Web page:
Ideally, you want to choose a gift that is both high-quality but also useful to the recipient. But high-quality usually means expensive. If, as a giver, your shopping list doesn’t include expensive then you have to make a trade-off. Usually this means a smaller, high-quality gift or a larger, more ordinary gift. This first type of gift is nice, and often exclusive or unique. The second type of gift is probably something more useful, something the recipient can use. They found that givers preferred to give expensive, exclusive, smaller gifts. On the other hand, receivers preferred less luxurious, more useful gifts. Makes sense I guess. As a giver, you want to give someone something both you and they perceive as nice. As a receiver, you actually have to live with that gift.

Study 2: What do you expect of your gifts? 
Cultural conventions, we all fall into them. In western societies, a gift should be nicely wrapped, come without a price tag, and arrive on time. The gift itself should be neither too cheap nor too expensive (especially as gifts are often reciprocal). Oh, and cash is only accepted under certain circumstances, usually helping someone pay for something specific (house, car, school, etc.). Receivers are expected to act surprised when they open the gift (even if they knew what it is), to be grateful, and to praise the gift (even when they hate it). This study asked people a series of questions: Gift voucher (gift cards) or cash? Opera or movie tickets? How important is it that a gift be a surprise? Or arrive on time? They found that givers prefer gift vouchers to cash and are concerned about timing, showing that gift givers are more serious about social conventions than are recipients. It’s weird really, because they found that gift givers are most concerned with pleasing the receiver even though the givers are abiding by cultural conventions that don’t do that (see Study 1). Receivers accept cash gifts and claim to not really care if the gift arrives late.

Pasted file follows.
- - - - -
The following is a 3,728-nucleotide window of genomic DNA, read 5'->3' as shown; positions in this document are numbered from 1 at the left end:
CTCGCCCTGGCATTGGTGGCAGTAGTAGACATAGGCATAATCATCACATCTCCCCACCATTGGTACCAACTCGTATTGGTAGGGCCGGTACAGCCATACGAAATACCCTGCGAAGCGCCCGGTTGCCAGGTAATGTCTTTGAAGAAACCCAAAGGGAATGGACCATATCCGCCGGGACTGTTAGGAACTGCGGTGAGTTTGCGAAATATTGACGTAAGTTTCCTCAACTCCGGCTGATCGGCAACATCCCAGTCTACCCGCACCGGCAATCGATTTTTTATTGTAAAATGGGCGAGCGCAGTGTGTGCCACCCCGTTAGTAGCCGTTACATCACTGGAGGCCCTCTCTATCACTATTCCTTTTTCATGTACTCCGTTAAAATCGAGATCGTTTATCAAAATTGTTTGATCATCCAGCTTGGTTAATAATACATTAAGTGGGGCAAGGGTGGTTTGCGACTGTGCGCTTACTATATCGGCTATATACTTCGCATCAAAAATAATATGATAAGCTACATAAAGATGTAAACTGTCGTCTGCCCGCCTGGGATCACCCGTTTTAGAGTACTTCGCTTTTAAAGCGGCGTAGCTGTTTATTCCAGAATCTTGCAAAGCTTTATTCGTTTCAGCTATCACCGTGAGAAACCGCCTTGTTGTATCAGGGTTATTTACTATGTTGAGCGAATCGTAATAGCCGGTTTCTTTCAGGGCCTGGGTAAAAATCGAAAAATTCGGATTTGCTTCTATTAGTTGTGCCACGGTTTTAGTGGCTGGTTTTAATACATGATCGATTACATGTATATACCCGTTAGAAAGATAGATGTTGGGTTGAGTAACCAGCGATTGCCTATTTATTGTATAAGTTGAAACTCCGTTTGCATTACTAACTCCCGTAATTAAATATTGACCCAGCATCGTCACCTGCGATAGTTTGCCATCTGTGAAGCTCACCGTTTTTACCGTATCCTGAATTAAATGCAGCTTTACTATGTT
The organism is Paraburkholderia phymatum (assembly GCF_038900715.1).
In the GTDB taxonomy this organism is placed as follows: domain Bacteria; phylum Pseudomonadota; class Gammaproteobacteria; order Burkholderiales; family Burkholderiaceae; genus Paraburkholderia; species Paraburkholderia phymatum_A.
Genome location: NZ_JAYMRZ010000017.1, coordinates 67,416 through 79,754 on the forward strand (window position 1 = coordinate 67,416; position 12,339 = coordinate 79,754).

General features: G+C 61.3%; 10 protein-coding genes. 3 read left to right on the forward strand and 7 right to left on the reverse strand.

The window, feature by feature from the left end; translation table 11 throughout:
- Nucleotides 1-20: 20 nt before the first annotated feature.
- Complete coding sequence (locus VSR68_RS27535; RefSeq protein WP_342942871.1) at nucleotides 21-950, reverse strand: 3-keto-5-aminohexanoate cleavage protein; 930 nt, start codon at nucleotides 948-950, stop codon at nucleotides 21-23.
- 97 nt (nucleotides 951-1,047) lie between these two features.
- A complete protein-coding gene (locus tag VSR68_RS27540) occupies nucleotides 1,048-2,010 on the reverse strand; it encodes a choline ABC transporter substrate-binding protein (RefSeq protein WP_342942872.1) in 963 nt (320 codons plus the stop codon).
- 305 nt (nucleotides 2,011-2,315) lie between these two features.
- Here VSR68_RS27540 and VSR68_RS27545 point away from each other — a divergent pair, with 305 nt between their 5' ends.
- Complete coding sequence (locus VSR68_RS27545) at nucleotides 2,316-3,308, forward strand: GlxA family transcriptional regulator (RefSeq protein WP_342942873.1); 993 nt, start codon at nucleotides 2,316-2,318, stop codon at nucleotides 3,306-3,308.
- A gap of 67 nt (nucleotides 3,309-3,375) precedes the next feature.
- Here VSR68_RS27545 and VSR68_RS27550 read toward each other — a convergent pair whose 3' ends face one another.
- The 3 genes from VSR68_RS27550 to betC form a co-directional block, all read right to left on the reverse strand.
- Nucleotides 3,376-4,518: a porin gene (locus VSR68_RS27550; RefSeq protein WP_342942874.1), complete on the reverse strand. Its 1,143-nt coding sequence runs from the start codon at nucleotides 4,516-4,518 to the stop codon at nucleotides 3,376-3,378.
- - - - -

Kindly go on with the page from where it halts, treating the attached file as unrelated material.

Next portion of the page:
Study 3: Does self-perception or perceptions of others play into gift giving? 
Personally, you prefer the ordinary but useful gift, but you think these preferences are not shared by others. So you end up selecting gifts according to the preferences you think are more widespread among others. "Everybody likes expensive wine so I will buy expensive wine as a gift." They found little support for this self versus others perception hypothesis. Rather, people change their preferences in accordance with their rolls as either givers or receivers.

Study 4: Why are some conventions more important than others? 
It is nice to divide these questions up into studies, but in real life, pairwise comparisons aren’t made. When choosing a gift, givers have to choose between two or more simultaneous options and evaluate potential gifts one by one. Receivers don’t know all of the decision-making that the givers went through to pick their gift or what other gifts they could have gotten instead. This study found that when receivers evaluate a gift on its own they tend to agree with the givers’ preferences and prefer more exclusive gifts.

So what do we take away from a paper like this? Studies 1 – 3 seem to say “Skip the fancy wine and just buy them the comfy sweater.” I tend to agree. Buy something you know they will both love and use. Look at cultural gift giving conventions and choose to step away and consider your friend or loved one’s interests.

Our next topic – Regifiting…you know you shouldn’t but is it really the taboo you think it is?

ResearchBlogging.orgTeigen, K., Olsen, M., & SolÄs, O. (2005). Giver-receiver asymmetries in gift preferences British Journal of Social Psychology, 44 (1), 125-144 DOI: 10.1348/014466604X23428

Read more about gift giving:
Scientific American: "The Psychology Behind Gift-Giving and Generosity"
NY Times: "A Gift That Gives Right Back? The Giving Itself"

(image via

Wednesday, November 14, 2012